With the weather growing ever less garbagesome, I’ve been taking my sketchbooks with me on adventures into the forest and up the side of cliffs; also to cafes, diners, and spontaneous drawing clubs in basements (the first and second rules forbid me from elaborating. Sorry).
I’ve been drawing trees a lot lately, and the more I draw them, the more I find myself getting lost in fabricating three-dimensional bodies with a flow of lines. What started with fairly ordinary landscapes in pencil went into outer-space once I stepped away from trying to represent a true object and instead started playing with its visual DNA.
Pencil crayons are mama-hecking fun, too.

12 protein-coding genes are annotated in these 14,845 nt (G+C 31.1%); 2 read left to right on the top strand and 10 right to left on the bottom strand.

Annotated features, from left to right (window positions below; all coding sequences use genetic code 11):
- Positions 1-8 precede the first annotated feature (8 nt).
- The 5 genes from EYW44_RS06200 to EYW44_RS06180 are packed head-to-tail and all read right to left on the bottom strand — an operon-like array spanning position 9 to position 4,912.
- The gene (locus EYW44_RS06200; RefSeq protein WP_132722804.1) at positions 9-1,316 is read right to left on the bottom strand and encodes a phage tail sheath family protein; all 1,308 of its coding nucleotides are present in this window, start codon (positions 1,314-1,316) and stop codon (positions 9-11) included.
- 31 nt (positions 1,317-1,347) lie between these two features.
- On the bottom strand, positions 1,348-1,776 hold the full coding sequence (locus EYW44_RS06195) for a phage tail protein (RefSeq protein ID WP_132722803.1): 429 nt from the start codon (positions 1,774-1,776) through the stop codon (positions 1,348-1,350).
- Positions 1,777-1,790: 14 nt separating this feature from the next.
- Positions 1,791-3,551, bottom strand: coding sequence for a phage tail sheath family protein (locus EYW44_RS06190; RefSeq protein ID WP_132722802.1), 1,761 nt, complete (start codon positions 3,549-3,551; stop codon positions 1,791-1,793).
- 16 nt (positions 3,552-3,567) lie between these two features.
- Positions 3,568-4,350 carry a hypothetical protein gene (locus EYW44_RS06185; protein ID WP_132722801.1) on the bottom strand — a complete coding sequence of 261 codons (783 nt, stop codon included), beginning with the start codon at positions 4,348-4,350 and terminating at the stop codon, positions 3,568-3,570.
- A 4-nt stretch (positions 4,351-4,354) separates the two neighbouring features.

Some of my friends and neighbours are fallers (lumberjacks if you’re not from around here). Regardless of how abstract the stumps were, they’d look at it and see only a bad cut. From the moment I opened the page to get their opinion, out would come a chorus of “Aww, that’s a terrible stump” from anyone who’s looked at a chainsaw twice.
“Well, any BC boy ought to know a good undercut.”
Fair point, I suppose, but I didn’t realize I’d be graded on my saw-craft of purely theoretical stumps.